Israeli businessman and entrepreneur Ygdal Ach was vacationing with his family in Punta Cana, Dominican Republic, when he came across a disturbing sight — huge amounts of smelly brown seaweed scattered all over the shoreline, marring what otherwise would be a perfect beach experience.
“When we got there, we were all waiting to see the amazing beaches and the clear waters,” he said. “When we woke up the following morning, we suddenly saw that the beach is full of brown seaweed that smells bad, and my youngest daughter wasn’t willing to get in the water. We were all very disappointed with the situation, and I tried to understand what was going on there.”
Ach is the founder and CEO of Y.A. Maof, an Israeli company that works on environmental and waste disposal projects. So, when he went out on his morning run, he asked the resort employees who were shoveling the seaweed off the beach what they do with it. He was aghast when he learned that the seaweed was being taken to a local dumpster where it was left to dry before being burned.
A boat ride and tour confirmed the magnitude of the algae problem, he said.
He decided to investigate the situation further.“I took a bag and filled it with seaweed and I brought it to Israel, but only after my wife told me not to dare put it in her luggage.”
On the flight back to Israel, he read up on the situation and learned of the Atlantic Sargassum Belt, patches of seaweed bloom that stretch from the coast of western Africa all the way to the Caribbean and Latin America.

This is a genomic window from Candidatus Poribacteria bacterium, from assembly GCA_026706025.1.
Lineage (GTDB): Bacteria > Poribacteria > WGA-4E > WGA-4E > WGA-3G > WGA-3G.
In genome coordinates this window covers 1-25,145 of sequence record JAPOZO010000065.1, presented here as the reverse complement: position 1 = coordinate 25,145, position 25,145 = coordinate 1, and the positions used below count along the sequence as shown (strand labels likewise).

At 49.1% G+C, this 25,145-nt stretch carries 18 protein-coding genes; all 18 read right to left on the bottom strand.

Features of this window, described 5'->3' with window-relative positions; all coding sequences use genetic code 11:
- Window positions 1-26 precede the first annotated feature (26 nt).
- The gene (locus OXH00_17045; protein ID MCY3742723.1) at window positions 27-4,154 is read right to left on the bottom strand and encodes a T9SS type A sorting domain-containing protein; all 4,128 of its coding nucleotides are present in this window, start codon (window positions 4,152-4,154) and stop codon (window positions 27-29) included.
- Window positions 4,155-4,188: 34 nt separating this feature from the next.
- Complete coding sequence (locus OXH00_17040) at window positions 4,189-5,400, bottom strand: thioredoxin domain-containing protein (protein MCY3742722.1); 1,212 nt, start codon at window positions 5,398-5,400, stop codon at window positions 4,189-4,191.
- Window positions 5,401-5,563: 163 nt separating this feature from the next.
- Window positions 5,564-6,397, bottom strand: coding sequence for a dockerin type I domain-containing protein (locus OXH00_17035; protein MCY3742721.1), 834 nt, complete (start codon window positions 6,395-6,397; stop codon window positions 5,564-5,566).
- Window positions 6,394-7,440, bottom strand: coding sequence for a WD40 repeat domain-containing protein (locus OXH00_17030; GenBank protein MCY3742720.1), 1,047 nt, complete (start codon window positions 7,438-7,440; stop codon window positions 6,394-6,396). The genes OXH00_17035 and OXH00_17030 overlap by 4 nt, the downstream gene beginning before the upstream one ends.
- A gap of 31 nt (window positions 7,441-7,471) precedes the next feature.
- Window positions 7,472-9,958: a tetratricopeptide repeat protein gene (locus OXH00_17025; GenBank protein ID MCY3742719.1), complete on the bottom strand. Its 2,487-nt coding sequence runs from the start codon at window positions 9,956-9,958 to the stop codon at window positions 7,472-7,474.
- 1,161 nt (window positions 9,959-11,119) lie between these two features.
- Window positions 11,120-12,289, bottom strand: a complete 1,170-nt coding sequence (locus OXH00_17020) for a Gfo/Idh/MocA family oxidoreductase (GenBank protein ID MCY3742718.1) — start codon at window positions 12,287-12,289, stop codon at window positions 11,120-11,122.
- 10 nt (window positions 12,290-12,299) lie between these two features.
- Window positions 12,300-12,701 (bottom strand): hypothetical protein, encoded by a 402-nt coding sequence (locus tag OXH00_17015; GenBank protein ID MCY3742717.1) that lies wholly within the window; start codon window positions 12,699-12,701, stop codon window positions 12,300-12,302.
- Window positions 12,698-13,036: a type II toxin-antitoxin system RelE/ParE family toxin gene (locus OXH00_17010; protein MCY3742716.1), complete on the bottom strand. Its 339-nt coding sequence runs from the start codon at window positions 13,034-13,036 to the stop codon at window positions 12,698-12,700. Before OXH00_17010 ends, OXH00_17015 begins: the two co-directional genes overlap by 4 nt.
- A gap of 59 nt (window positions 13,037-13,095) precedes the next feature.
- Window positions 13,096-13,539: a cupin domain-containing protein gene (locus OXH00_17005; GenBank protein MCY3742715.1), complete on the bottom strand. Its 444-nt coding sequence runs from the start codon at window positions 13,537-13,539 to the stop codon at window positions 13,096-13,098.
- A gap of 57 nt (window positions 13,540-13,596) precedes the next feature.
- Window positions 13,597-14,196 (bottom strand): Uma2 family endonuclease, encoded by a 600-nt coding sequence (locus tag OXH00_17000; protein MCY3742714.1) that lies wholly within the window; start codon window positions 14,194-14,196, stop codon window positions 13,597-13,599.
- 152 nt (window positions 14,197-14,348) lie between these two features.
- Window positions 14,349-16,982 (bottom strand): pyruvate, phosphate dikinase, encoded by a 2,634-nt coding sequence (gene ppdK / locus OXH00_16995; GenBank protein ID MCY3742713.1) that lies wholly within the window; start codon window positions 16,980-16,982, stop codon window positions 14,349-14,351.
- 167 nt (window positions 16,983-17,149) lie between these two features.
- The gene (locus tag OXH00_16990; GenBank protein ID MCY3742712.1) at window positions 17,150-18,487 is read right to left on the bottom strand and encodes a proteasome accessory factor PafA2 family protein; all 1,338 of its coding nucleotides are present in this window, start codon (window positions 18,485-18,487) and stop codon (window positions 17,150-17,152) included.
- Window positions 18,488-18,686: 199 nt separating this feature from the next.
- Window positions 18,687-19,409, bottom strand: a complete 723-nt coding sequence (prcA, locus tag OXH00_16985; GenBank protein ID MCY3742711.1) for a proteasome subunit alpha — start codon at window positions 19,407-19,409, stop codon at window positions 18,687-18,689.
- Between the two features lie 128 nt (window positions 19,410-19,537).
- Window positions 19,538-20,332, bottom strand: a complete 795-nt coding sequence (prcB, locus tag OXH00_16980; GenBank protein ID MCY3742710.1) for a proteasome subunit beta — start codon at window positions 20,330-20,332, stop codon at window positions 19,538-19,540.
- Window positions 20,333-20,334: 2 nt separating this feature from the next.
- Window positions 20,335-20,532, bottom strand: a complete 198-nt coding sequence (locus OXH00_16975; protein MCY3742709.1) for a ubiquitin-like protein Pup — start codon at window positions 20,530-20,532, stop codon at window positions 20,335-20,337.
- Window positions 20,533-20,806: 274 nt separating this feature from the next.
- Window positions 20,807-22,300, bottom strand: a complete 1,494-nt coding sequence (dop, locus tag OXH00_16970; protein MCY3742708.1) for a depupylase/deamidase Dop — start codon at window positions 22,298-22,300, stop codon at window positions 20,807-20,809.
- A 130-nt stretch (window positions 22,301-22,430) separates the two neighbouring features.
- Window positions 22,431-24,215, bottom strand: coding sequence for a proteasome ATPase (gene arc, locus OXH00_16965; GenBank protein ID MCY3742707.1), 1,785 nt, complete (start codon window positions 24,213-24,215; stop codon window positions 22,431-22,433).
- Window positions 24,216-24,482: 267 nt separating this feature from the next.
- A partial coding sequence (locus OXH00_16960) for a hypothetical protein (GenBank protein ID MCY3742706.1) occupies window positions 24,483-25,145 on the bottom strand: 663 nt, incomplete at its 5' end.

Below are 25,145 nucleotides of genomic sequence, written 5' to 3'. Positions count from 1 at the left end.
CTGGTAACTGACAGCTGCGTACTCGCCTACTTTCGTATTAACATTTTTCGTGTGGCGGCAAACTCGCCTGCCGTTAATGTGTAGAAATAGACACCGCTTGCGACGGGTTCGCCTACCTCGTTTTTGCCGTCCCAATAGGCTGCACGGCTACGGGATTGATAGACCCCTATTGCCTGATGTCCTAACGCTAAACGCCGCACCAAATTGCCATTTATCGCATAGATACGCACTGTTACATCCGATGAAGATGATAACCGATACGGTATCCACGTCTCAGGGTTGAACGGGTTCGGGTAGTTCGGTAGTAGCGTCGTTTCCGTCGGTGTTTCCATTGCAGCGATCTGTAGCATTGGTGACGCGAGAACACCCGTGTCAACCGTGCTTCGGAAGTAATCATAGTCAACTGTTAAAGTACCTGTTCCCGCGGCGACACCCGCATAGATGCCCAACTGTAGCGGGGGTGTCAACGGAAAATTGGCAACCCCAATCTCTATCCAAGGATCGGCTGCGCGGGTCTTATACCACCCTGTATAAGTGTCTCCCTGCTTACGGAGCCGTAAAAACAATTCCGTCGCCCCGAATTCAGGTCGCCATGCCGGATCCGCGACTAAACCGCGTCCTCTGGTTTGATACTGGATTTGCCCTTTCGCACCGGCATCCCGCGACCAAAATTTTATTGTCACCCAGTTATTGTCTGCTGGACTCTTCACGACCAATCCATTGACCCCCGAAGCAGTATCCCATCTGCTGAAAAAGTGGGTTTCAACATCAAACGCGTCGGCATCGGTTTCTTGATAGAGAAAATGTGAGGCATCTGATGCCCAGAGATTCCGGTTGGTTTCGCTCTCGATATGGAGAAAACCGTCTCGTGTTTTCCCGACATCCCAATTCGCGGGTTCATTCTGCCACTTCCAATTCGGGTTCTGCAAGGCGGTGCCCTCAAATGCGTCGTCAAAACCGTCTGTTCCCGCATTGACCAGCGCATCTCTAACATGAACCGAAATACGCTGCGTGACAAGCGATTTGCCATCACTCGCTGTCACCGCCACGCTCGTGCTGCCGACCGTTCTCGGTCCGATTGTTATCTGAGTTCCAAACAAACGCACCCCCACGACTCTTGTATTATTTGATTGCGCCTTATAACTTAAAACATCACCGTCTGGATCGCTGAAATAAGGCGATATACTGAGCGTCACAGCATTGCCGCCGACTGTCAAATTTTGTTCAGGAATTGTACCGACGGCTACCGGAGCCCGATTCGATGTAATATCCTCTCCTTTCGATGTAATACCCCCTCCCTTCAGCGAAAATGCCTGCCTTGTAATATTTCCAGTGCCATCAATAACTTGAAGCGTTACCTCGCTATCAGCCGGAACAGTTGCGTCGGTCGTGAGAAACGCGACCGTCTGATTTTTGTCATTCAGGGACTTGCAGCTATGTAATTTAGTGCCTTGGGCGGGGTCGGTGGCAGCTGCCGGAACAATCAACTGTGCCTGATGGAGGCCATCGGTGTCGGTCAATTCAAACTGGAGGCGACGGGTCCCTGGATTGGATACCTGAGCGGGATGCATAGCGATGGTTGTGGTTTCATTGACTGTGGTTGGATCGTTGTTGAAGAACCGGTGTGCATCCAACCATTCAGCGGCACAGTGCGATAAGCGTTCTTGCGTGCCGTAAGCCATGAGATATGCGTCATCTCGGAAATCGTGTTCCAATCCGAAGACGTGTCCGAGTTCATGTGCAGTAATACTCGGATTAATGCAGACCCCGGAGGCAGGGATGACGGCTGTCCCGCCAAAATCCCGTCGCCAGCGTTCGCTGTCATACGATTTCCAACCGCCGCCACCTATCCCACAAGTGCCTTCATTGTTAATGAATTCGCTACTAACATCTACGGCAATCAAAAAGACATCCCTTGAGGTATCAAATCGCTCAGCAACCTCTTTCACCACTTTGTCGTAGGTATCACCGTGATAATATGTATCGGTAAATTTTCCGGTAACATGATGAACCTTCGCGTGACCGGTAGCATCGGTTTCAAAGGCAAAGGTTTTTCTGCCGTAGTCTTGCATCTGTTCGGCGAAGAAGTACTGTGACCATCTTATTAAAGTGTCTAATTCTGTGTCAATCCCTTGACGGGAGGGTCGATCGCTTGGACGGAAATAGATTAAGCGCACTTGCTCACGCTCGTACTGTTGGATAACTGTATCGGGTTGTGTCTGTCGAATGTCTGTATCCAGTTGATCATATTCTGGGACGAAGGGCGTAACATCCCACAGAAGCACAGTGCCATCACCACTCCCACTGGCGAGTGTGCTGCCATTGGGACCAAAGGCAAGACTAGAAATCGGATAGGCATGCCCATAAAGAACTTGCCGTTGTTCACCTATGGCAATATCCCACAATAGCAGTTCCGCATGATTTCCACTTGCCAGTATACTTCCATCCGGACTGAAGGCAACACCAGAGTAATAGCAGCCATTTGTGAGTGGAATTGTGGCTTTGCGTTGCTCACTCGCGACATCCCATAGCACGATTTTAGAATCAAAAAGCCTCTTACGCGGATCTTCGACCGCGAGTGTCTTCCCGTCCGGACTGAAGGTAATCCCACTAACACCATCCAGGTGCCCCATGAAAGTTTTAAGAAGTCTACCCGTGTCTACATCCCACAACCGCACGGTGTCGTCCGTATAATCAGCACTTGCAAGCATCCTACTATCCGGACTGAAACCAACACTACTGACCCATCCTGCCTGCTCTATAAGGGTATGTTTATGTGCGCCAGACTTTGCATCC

Unusually large patches of sargassum began appearing in 2011, and scientists believe that they’re the result of nutrients that are pumped into the ocean. Global warming may also be a contributing factor.
The large sargassum patches that clog up the waters make life difficult for some marine animals, for fishermen and for tourist industries that rely on pristine waters.
Biogas from algae
Ach sent the algae he brought to Israel for some lab tests. He and his team concluded that combining the algae with organic waste in a biogas facility could enable energy generation.
He then got in touch with Israel’s ambassador to the Dominican Republic, who introduced him to the leading local technological university with which he has been collaborating ever since.
Ach recruited a resorts corporation and an energy group to set up an experimental project, as well Scholas, a global educational initiative backed by Pope Francis, to participate in the project.
The project is now in financial review, and Ach estimates that the biogas facility will be ready in two years..
The plan is to collect the brown algae and transport it to the facility, where it will be combined with organic home waste. The methane gas that will be created will be transported to a biological generator and from there to the power grid, where it will serve the local hotel industry.
“The whole concept that we’ve created here is building a platform for impact investing,” Ach said. “It’s a chain that begins with collecting seaweed at sea and ends with three products: electricity, compost and fertilizer.”
The pandemic hasn’t impeded the project, he said, even though the effort is being carried out on the other side of the world. “First of all, everything’s on Zoom now, and you don’t need to waste time on flying,” he jokes.
“Covid has also made us see things differently,” he said. “Not only are we bringing renewable energy solutions and minimizing CO2 [carbon dioxide] emissions, but we’re also creating workplaces. That’s what interests the different authorities and countries.”
Y.A. Maof is also working on other environmental and waste management projects with authorities and universities in Israel and Latin America. Ach said that Israeli knowhow is what gives them their edge.
“In terms of knowledge and experience and everything that has to do with environmental technology, I think that we’re world leaders,” he said.
“This whole concept of building up a professional workforce, building systems and managing them, that’s something we can bring to the world.”
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